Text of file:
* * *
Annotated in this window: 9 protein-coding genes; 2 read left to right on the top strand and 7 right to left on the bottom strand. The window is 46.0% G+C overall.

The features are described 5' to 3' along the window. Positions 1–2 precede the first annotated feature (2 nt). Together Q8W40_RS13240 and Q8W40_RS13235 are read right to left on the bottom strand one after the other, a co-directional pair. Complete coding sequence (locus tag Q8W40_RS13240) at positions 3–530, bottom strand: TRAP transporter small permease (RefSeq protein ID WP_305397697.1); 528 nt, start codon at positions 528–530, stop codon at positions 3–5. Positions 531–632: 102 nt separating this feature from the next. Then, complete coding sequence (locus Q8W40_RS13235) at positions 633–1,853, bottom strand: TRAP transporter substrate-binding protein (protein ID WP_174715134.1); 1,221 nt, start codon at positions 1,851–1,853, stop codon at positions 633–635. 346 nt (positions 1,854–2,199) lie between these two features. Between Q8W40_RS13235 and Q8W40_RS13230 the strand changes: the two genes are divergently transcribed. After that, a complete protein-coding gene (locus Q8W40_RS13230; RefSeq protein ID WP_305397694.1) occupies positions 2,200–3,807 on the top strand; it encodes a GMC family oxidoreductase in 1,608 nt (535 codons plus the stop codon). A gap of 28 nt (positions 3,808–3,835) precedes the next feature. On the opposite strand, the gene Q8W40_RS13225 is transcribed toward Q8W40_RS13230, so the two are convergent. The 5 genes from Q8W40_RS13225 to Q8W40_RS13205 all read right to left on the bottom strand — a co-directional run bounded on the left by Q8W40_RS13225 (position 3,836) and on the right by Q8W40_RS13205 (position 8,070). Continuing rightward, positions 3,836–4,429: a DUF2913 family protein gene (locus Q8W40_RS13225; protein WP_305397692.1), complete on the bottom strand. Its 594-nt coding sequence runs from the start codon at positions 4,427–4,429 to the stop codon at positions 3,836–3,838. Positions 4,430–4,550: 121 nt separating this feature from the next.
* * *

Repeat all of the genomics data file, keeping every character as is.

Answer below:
Annotated in this window: 9 protein-coding genes; 2 read left to right on the top strand and 7 right to left on the bottom strand. The window is 46.0% G+C overall.

The features are described 5' to 3' along the window. Positions 1–2 precede the first annotated feature (2 nt). Together Q8W40_RS13240 and Q8W40_RS13235 are read right to left on the bottom strand one after the other, a co-directional pair. Complete coding sequence (locus tag Q8W40_RS13240) at positions 3–530, bottom strand: TRAP transporter small permease (RefSeq protein ID WP_305397697.1); 528 nt, start codon at positions 528–530, stop codon at positions 3–5. Positions 531–632: 102 nt separating this feature from the next. Then, complete coding sequence (locus Q8W40_RS13235) at positions 633–1,853, bottom strand: TRAP transporter substrate-binding protein (protein ID WP_174715134.1); 1,221 nt, start codon at positions 1,851–1,853, stop codon at positions 633–635. 346 nt (positions 1,854–2,199) lie between these two features. Between Q8W40_RS13235 and Q8W40_RS13230 the strand changes: the two genes are divergently transcribed. After that, a complete protein-coding gene (locus Q8W40_RS13230; RefSeq protein ID WP_305397694.1) occupies positions 2,200–3,807 on the top strand; it encodes a GMC family oxidoreductase in 1,608 nt (535 codons plus the stop codon). A gap of 28 nt (positions 3,808–3,835) precedes the next feature. On the opposite strand, the gene Q8W40_RS13225 is transcribed toward Q8W40_RS13230, so the two are convergent. The 5 genes from Q8W40_RS13225 to Q8W40_RS13205 all read right to left on the bottom strand — a co-directional run bounded on the left by Q8W40_RS13225 (position 3,836) and on the right by Q8W40_RS13205 (position 8,070). Continuing rightward, positions 3,836–4,429: a DUF2913 family protein gene (locus Q8W40_RS13225; protein WP_305397692.1), complete on the bottom strand. Its 594-nt coding sequence runs from the start codon at positions 4,427–4,429 to the stop codon at positions 3,836–3,838. Positions 4,430–4,550: 121 nt separating this feature from the next.